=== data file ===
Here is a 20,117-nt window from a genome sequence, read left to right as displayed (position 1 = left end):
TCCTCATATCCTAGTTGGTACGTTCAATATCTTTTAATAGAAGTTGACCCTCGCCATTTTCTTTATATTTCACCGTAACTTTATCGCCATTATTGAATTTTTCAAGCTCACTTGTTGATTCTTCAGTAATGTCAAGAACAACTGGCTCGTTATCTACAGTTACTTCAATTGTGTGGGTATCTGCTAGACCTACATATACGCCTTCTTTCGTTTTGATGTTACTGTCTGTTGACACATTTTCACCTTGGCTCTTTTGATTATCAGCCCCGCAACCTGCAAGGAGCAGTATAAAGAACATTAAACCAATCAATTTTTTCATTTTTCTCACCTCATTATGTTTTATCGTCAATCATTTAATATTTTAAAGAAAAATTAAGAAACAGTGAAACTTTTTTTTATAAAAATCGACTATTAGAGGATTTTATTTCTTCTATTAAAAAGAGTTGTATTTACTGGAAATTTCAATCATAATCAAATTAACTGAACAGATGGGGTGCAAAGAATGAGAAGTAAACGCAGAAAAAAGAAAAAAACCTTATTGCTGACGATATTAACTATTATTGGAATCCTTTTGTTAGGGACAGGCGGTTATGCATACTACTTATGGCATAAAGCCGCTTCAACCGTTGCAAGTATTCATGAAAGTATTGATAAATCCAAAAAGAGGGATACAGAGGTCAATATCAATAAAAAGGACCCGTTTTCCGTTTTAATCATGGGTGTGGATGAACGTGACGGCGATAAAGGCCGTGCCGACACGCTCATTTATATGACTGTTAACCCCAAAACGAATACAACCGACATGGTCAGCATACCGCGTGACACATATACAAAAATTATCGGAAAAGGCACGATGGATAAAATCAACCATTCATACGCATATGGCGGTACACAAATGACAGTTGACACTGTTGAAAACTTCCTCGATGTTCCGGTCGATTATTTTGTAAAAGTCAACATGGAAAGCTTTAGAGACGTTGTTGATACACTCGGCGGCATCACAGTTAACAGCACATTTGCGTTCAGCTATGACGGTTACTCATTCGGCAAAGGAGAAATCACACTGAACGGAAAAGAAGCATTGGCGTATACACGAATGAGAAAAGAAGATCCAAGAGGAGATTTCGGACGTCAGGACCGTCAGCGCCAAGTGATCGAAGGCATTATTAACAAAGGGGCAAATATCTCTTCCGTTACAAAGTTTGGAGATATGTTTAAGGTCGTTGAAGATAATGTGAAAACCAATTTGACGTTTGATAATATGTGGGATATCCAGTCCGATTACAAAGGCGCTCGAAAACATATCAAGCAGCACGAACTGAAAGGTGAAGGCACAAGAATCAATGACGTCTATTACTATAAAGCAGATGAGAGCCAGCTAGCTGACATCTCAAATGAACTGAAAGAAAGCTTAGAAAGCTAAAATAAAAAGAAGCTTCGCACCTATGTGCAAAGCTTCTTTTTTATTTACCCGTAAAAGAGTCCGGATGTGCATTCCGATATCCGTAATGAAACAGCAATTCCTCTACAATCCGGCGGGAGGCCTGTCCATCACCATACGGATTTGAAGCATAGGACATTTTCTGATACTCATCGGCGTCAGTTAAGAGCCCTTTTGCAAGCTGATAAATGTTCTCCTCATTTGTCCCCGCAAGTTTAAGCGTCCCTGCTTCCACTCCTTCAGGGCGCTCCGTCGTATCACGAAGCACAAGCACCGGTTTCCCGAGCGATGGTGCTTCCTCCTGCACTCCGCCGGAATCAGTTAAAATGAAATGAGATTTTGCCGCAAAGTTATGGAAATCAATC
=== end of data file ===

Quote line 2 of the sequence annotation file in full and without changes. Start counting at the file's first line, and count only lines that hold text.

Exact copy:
TCCTCATATCCTAGTTGGTACGTTCAATATCTTTTAATAGAAGTTGACCCTCGCCATTTTCTTTATATTTCACCGTAACTTTATCGCCATTATTGAATTTTTCAAGCTCACTTGTTGATTCTTCAGTAATGTCAAGAACAACTGGCTCGTTATCTACAGTTACTTCAATTGTGTGGGTATCTGCTAGACCTACATATACGCCTTCTTTCGTTTTGATGTTACTGTCTGTTGACACATTTTCACCTTGGCTCTTTTGATTATCAGCCCCGCAACCTGCAAGGAGCAGTATAAAGAACATTAAACCAATCAATTTTTTCATTTTTCTCACCTCATTATGTTTTATCGTCAATCATTTAATATTTTAAAGAAAAATTAAGAAACAGTGAAACTTTTTTTTATAAAAATCGACTATTAGAGGATTTTATTTCTTCTATTAAAAAGAGTTGTATTTACTGGAAATTTCAATCATAATCAAATTAACTGAACAGATGGGGTGCAAAGAATGAGAAGTAAACGCAGAAAAAAGAAAAAAACCTTATTGCTGACGATATTAACTATTATTGGAATCCTTTTGTTAGGGACAGGCGGTTATGCATACTACTTATGGCATAAAGCCGCTTCAACCGTTGCAAGTATTCATGAAAGTATTGATAAATCCAAAAAGAGGGATACAGAGGTCAATATCAATAAAAAGGACCCGTTTTCCGTTTTAATCATGGGTGTGGATGAACGTGACGGCGATAAAGGCCGTGCCGACACGCTCATTTATATGACTGTTAACCCCAAAACGAATACAACCGACATGGTCAGCATACCGCGTGACACATATACAAAAATTATCGGAAAAGGCACGATGGATAAAATCAACCATTCATACGCATATGGCGGTACACAAATGACAGTTGACACTGTTGAAAACTTCCTCGATGTTCCGGTCGATTATTTTGTAAAAGTCAACATGGAAAGCTTTAGAGACGTTGTTGATACACTCGGCGGCATCACAGTTAACAGCACATTTGCGTTCAGCTATGACGGTTACTCATTCGGCAAAGGAGAAATCACACTGAACGGAAAAGAAGCATTGGCGTATACACGAATGAGAAAAGAAGATCCAAGAGGAGATTTCGGACGTCAGGACCGTCAGCGCCAAGTGATCGAAGGCATTATTAACAAAGGGGCAAATATCTCTTCCGTTACAAAGTTTGGAGATATGTTTAAGGTCGTTGAAGATAATGTGAAAACCAATTTGACGTTTGATAATATGTGGGATATCCAGTCCGATTACAAAGGCGCTCGAAAACATATCAAGCAGCACGAACTGAAAGGTGAAGGCACAAGAATCAATGACGTCTATTACTATAAAGCAGATGAGAGCCAGCTAGCTGACATCTCAAATGAACTGAAAGAAAGCTTAGAAAGCTAAAATAAAAAGAAGCTTCGCACCTATGTGCAAAGCTTCTTTTTTATTTACCCGTAAAAGAGTCCGGATGTGCATTCCGATATCCGTAATGAAACAGCAATTCCTCTACAATCCGGCGGGAGGCCTGTCCATCACCATACGGATTTGAAGCATAGGACATTTTCTGATACTCATCGGCGTCAGTTAAGAGCCCTTTTGCAAGCTGATAAATGTTCTCCTCATTTGTCCCCGCAAGTTTAAGCGTCCCTGCTTCCACTCCTTCAGGGCGCTCCGTCGTATCACGAAGCACAAGCACCGGTTTCCCGAGCGATGGTGCTTCCTCCTGCACTCCGCCGGAATCAGTTAAAATGAAATGAGATTTTGCCGCAAAGTTATGGAAATCAATC